• The Economist Is Unhappy at the U.S.-E.U. Trade “Deal”l: Better than nothing, but not much better than nothing, is what the Economist says. I find this infuriating. The AFL-CIO provides a large share of funding for the Democratic Party. The AFL-CIO was scarred for life when the Reagan deficits of the 1980s pushed up the value of the dollar and devastated many union-heavy manufacturing industries. The AFL-CIO now fears free trade greatly—and this makes making progress on free trade very, very difficult when a Democrat is president. Nevertheless, Bill Clinton worked hard and made a lot of progress toward a better world. By contrast, building momentum for freer trade in a Republican administration should be as easy as falling off a log. But the Bush Administration can’t even fall off a log reliably…

  • Laurence H. Meyer: “Ah. If I were a rich trader of fixed-income securities rather than a poor academic, this is a service I would buy: “Laurence H. Meyer’s Monetary Policy Insights”. Larry Meyer is very smart, very thoughtful, and very good at making what he has to say sound fascinating: I’ve never seen anyone fall asleep at an LHM seminar…

 


Twenty Years Ago (August 7-13, 1999):

 


Twenty-Four Years Ago (August 7-13, 1995):

  • J. Bradford De Long and Lawrence H. Summers: Equipment Investment and Economic Growth: “We use disaggregated data from the United Nations International Comparison Project and the Penn World Table to examine the association between different components of investment and economic growth over 1960–85. We find that producers’ machinery and equipment has a very strong association with growth: in our cross section of nations each percent of GDP invested in equipment raises GDP growth rate by 1/3 of a percentage point per year. This is a much stronger association than can be found between any of the other components. We interpret this association as revealing that the marginal product of equipment is about 30 percent per year. The cross nation pattern of equipment prices, quantities, and growth is consistent with the belief that countries with rapid growth have favorable supply conditions for machinery and equipment. The pattern is not consistent with the belief that some third factor both pushes up the rate of growth and increases the demand for machinery and equipment…

 


#highlighted #weblogs #hoistedfromthearchives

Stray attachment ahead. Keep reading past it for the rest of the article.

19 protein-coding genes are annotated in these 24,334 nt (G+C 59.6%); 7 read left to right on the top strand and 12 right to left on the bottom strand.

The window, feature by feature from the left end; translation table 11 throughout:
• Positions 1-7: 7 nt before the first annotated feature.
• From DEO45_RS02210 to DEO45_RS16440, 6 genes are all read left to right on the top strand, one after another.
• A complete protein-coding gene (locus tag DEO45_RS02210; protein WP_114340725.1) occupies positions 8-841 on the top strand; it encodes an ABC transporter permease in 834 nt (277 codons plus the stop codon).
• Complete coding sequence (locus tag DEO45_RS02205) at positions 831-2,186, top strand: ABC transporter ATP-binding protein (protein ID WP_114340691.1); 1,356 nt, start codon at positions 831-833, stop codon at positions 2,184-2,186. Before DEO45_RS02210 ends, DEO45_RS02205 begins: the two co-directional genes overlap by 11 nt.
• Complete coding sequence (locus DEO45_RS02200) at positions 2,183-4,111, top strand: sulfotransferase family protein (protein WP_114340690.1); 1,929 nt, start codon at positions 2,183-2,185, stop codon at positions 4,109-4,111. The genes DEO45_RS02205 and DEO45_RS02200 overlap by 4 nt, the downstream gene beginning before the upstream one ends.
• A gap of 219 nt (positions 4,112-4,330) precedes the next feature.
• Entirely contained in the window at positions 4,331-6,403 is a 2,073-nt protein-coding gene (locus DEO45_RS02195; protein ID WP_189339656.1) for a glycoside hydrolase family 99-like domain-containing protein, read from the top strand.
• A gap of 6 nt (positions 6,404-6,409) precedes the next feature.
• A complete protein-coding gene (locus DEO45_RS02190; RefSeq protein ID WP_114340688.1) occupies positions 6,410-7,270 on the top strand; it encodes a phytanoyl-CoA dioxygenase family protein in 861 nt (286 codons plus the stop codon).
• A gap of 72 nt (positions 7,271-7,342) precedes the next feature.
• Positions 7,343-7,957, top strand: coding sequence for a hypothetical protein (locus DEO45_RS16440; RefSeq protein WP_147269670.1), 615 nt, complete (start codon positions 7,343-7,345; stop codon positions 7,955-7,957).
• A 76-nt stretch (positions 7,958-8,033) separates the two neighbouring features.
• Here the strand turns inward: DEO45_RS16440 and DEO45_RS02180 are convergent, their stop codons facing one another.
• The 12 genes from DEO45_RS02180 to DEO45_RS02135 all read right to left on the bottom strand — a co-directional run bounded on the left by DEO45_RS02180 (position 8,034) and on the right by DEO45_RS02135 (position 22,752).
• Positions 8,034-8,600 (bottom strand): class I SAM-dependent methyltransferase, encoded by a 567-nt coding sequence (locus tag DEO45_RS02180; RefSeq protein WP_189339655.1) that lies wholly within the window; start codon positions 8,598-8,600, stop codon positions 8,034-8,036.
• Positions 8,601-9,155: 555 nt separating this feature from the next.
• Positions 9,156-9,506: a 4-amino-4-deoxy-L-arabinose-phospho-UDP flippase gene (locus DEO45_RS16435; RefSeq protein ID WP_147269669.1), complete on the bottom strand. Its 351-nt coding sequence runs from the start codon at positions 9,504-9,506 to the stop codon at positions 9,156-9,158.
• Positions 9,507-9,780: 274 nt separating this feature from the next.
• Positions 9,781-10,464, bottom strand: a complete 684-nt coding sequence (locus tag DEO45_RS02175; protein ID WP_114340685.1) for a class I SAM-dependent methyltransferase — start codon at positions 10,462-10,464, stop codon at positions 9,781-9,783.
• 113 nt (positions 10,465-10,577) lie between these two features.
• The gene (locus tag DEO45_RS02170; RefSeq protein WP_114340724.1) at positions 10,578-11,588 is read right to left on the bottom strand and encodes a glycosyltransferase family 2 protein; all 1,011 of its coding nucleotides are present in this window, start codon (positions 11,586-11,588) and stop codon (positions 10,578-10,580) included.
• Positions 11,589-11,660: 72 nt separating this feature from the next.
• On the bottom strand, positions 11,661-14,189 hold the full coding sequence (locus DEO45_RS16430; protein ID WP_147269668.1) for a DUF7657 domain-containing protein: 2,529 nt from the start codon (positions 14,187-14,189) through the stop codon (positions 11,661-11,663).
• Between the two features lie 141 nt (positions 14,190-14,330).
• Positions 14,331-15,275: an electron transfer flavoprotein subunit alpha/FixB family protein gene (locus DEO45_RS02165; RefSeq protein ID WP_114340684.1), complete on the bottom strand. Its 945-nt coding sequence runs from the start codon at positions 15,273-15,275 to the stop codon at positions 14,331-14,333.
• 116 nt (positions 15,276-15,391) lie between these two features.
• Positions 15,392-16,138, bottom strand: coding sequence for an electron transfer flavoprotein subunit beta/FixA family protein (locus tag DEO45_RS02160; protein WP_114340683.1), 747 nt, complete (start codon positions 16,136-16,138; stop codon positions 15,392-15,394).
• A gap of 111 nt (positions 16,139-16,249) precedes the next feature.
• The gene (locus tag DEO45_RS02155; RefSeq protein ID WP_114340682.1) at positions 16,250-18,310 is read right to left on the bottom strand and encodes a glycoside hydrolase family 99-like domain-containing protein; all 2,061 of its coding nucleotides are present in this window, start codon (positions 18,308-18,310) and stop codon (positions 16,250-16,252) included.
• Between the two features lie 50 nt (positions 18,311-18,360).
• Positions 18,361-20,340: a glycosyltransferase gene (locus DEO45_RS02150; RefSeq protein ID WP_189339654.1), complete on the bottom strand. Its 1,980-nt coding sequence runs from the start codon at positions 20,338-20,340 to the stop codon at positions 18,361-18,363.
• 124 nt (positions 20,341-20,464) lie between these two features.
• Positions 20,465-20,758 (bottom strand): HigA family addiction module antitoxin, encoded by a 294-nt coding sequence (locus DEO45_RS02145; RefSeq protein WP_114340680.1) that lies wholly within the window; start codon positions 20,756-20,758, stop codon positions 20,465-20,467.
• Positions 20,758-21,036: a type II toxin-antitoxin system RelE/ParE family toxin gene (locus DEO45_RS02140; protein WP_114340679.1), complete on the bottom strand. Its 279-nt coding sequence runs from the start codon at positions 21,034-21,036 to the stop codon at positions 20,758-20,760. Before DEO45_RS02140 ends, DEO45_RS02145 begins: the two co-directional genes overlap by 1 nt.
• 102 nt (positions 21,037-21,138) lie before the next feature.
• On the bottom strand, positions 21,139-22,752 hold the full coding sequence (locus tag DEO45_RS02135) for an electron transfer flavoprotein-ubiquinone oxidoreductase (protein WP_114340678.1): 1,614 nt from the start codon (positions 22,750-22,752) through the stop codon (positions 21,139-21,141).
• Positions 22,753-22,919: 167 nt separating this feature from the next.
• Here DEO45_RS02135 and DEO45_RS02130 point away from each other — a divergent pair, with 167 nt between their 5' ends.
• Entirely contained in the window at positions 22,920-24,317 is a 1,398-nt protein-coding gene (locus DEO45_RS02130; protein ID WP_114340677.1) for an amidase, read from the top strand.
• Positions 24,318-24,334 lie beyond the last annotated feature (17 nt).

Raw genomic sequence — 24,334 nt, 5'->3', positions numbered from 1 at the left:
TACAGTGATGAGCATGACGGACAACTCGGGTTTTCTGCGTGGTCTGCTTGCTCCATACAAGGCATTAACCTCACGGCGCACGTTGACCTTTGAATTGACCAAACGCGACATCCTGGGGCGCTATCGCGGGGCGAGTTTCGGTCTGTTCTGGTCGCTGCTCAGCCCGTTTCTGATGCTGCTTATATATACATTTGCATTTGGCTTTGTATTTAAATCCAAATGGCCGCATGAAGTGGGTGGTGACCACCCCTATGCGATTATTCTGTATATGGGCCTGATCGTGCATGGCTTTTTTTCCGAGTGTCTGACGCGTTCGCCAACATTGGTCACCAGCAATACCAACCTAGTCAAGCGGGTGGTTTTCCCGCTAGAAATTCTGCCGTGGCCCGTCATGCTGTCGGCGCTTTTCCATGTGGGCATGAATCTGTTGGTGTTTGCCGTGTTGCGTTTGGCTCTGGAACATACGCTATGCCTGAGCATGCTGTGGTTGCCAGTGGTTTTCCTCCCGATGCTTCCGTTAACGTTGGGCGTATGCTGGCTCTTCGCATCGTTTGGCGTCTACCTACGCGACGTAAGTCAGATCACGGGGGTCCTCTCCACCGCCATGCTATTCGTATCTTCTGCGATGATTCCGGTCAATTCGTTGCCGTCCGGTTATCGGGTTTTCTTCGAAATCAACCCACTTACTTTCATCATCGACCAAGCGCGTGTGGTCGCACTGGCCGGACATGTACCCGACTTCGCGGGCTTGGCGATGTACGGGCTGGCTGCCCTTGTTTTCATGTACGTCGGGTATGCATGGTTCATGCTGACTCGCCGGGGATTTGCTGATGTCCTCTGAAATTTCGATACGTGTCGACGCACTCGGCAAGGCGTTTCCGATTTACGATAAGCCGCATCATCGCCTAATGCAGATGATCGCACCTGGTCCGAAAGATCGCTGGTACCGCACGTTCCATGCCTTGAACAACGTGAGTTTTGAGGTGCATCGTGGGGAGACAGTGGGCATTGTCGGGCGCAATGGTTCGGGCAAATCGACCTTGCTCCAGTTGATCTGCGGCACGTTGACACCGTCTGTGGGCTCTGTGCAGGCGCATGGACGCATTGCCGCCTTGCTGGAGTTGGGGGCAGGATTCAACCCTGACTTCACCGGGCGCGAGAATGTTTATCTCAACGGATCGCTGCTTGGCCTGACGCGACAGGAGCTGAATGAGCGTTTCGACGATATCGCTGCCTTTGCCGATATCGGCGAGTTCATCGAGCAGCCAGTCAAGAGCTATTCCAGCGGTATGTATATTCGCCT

Talking points for [Squawk Box: Business, Politics, Investors and Traders: 7:45 AM EDT 2019-08-24

FRED Graph FRED St Louis Fed

Note to Self: Talking points for Squawk Box: Business, Politics, Investors and Traders, 7:45 AM EDT 2019-08-24:

  • Deficits matter. How they matter depends on:

    • Is unemployment high or low?
    • Are interest rates low or high?
    • Is the debt sold to finance the deficit a solid asset or a shaky one?
    • Are you worried because the debt service is large, the deficit is large, or the debt is large?
  • At the moment the unemployment rate is low, so there is no reason to run a deficit:

    • A competent government would be running a surplus, to increase the fiscal space available to run a deficit when one becomes desirable.
      • But we have not had an even half-competent government since January 21, 2017
      • I would argue Mitch McConnell, John Boehner, and Paul Ryan’s political strategies have kept us from having a more than half-competent one since January 21, 2011.
  • At the moment interest rates are very low, and the debt we sell is regarded by everyone as a very safe asset:

    • Thus running a deficit—even a very large deficit—is not an immediate problem.
    • Remember: economists look at quantities and prices:
      • We have an immediate problem when the quantity of the deficit to be financed is high and the price at which the bonds to finance it are sold is low,.
      • That is not us, now.
  • At the moment, debt service is low:

    • If we were a private borrower, standard financial planners and advisors would say that we were in quite good shape.
    • They would recommend that we carry a greater proportion of our debt long-term to lock in the extremely advantageous interest rates at which we can borrow.